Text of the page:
LSU AgCenter Teaches Residents LeadershipPlenty

Deborah M. Tootle, LeBlanc, Scuddy J., Hatch, Dora Ann, Coolman, Denise, Cross, Deborah C.

News Release Distributed 4/28/05

The LSU AgCenter is working to bring a national training program to Louisiana to help teach residents about leadership development.

The program is "LeadershipPlenty," and Dr. Deborah Tootle of the LSU AgCenter’s Agricultural Economics Department said the AgCenter is interested in conducting educational sessions across the state.

"This is a very educational program," Tootle said. "It is very useful in teaching effective leadership skills to people."

LSU AgCenter community and economic development agents are bringing the LeadershipPlenty program, created by Pew Partnership, to Louisiana communities. The first class, led by LSU AgCenter agents Dora Ann Hatch and Sheila Haynes, completed its training Thursday (April 28) in Union Parish.

Hatch said the training gives Louisiana residents the chance to work together for the betterment of their communities.

"LeadershipPlenty embraces the belief that there is no lack of leadership in our communities – rather there is a lack of opportunity for people from different backgrounds to work together to tackle tough issues," said Hatch, an LSU AgCenter community and economic Development agent working in North Central Louisiana.

"This educational program consists of nine modules that identify skills vital for people to develop in order to solve community problems," Hatch continued. "Among the skills addressed in the modules are group development and dynamics, techniques for managing meetings, dealing with conflict, developing partnerships and project implementation skills."

At the end of the classes, participants select an issue to work on. The Union Parish group has decided its issue is "Recycling Prescription Drugs" from hospitals, nursing homes and hospices.

"The group is using the tools it has learned in class to reach the goal of providing supplementary medication for elderly people who are going without medication because of lack of funds," Hatch said.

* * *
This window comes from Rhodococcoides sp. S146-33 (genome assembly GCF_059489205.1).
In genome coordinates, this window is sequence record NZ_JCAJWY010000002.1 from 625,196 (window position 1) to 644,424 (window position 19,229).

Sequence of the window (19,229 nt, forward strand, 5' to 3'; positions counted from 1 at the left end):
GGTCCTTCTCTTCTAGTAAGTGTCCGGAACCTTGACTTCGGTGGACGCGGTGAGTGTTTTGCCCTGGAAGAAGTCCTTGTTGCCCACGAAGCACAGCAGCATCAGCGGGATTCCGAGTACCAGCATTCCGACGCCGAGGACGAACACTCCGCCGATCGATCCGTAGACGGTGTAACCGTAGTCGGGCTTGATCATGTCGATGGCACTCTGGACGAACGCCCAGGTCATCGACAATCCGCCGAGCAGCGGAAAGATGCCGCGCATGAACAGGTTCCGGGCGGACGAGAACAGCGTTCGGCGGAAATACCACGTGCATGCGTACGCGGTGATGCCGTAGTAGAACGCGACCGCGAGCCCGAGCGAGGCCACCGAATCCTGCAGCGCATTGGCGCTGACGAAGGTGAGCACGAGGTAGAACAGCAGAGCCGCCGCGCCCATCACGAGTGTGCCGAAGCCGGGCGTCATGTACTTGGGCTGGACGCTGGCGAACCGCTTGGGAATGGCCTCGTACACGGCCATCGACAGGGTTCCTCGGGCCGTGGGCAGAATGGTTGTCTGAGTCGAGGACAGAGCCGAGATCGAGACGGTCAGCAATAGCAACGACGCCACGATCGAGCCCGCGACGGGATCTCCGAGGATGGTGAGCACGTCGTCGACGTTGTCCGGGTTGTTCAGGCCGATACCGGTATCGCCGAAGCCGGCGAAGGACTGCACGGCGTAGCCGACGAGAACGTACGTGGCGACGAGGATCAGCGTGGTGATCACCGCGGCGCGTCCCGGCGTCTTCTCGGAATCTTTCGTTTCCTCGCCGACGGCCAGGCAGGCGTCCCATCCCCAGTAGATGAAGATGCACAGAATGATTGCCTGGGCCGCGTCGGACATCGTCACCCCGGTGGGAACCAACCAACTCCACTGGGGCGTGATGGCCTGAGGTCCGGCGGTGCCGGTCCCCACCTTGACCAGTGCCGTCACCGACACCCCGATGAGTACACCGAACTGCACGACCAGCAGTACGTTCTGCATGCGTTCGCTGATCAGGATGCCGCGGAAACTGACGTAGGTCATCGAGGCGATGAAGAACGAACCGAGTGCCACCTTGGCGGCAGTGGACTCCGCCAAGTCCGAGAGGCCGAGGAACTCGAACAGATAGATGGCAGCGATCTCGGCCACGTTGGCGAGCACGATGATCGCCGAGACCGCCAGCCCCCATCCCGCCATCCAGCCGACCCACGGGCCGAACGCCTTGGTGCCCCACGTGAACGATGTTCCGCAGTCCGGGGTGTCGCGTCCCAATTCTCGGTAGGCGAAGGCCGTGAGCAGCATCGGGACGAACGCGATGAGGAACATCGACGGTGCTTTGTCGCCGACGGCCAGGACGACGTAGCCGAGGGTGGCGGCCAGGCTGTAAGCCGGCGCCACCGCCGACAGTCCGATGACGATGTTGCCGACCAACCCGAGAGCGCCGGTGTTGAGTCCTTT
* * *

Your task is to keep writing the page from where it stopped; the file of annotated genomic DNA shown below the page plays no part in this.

Jim Broyles of Marion State Bank in Marion is one participant completing this first class. Broyles said the class has been "wonderful and very informing." He said he has learned skills that will help him achieve success in his community.

"We didn’t just learn about something; we learned how we could do it," he said. "We learned how to find resources in order to accomplish something within the community, and we learned how to organize a community action. I believe I will greatly benefit from the skills I learned in LeadershipPlenty."

Deborah Cross, an LSU AgCenter community and economic development agent working in South Central Louisiana, said she has met with the River Region Chamber of Commerce in LaPlace and that there are plans to have a LeadershipPlenty training session this fall in that area of the state.

"I believe this leadership program will help citizens in rural parishes build leadership skills, develop a vision for the future, capitalize on their assets for economic development and enhance the quality of life for everyone," Cross said.

LSU AgCenter agents also are taking their knowledge about LeadershipPlenty outside of the state to share with others.

"Last July (2004) I was a guest instructor at a LeadershipPlenty program in Itta Bena, Miss., for about 20 community leaders," said Scuddy LeBlanc, an LSU AgCenter community and economic development agent in Southeast Louisiana, who said he also believes the program can help communities establish goals and achieve success. Hatch also has taught part of the program in Arkansas, and Cross and Hatch presented two portions of it in Tampa, Fla., last fall.

LeadershipPlenty training has been used extensively in Mississippi since 2003 to assist with leadership development in counties across that state.

For more information on how you can bring this program to your community, contact your local LSU AgCenter office and ask for the AgCenter’s community and economic development agent in your area, or go to



Deborah Tootle at (225) 578-2367 or
Deborah Cross at (225)642-2044 or
Dora Ann Hatch at (318)927-9654 or
Scuddy LeBlanc at (985)543-4129 or


A. Denise Coolman at (318) 547-0921 or

4/30/2005 3:23:33 AM
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